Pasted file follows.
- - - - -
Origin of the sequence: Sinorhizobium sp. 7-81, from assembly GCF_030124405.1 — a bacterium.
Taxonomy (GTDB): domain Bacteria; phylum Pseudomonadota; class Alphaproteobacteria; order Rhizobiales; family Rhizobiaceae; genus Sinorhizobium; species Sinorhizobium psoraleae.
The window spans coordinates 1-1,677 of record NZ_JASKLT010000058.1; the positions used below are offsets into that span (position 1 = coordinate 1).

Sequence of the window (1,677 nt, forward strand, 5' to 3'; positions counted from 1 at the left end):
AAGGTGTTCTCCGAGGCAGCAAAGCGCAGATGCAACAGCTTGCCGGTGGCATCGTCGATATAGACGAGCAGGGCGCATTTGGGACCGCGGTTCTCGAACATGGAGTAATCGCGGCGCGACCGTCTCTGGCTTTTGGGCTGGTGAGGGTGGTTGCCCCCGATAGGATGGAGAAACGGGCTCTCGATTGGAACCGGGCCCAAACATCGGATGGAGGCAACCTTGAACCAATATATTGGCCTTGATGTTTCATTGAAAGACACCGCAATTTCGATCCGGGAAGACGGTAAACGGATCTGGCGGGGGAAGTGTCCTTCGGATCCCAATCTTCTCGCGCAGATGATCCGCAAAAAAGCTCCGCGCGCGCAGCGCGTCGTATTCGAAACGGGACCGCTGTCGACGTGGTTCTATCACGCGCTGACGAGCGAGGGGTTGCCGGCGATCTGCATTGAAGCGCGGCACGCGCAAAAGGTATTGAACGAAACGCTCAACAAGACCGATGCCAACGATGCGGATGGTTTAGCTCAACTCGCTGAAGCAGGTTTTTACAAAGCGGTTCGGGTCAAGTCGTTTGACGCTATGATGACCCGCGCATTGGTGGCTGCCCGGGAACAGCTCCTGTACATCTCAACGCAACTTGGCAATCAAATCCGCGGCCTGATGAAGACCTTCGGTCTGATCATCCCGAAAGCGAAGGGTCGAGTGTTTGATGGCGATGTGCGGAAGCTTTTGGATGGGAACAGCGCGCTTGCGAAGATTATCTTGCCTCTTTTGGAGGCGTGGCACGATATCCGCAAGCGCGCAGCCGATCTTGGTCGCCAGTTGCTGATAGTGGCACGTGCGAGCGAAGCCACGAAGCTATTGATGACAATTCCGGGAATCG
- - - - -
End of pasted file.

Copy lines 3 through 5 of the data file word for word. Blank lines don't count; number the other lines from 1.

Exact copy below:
The window spans coordinates 1-1,677 of record NZ_JASKLT010000058.1; the positions used below are offsets into that span (position 1 = coordinate 1).

Sequence of the window (1,677 nt, forward strand, 5' to 3'; positions counted from 1 at the left end):
AAGGTGTTCTCCGAGGCAGCAAAGCGCAGATGCAACAGCTTGCCGGTGGCATCGTCGATATAGACGAGCAGGGCGCATTTGGGACCGCGGTTCTCGAACATGGAGTAATCGCGGCGCGACCGTCTCTGGCTTTTGGGCTGGTGAGGGTGGTTGCCCCCGATAGGATGGAGAAACGGGCTCTCGATTGGAACCGGGCCCAAACATCGGATGGAGGCAACCTTGAACCAATATATTGGCCTTGATGTTTCATTGAAAGACACCGCAATTTCGATCCGGGAAGACGGTAAACGGATCTGGCGGGGGAAGTGTCCTTCGGATCCCAATCTTCTCGCGCAGATGATCCGCAAAAAAGCTCCGCGCGCGCAGCGCGTCGTATTCGAAACGGGACCGCTGTCGACGTGGTTCTATCACGCGCTGACGAGCGAGGGGTTGCCGGCGATCTGCATTGAAGCGCGGCACGCGCAAAAGGTATTGAACGAAACGCTCAACAAGACCGATGCCAACGATGCGGATGGTTTAGCTCAACTCGCTGAAGCAGGTTTTTACAAAGCGGTTCGGGTCAAGTCGTTTGACGCTATGATGACCCGCGCATTGGTGGCTGCCCGGGAACAGCTCCTGTACATCTCAACGCAACTTGGCAATCAAATCCGCGGCCTGATGAAGACCTTCGGTCTGATCATCCCGAAAGCGAAGGGTCGAGTGTTTGATGGCGATGTGCGGAAGCTTTTGGATGGGAACAGCGCGCTTGCGAAGATTATCTTGCCTCTTTTGGAGGCGTGGCACGATATCCGCAAGCGCGCAGCCGATCTTGGTCGCCAGTTGCTGATAGTGGCACGTGCGAGCGAAGCCACGAAGCTATTGATGACAATTCCGGGAATCG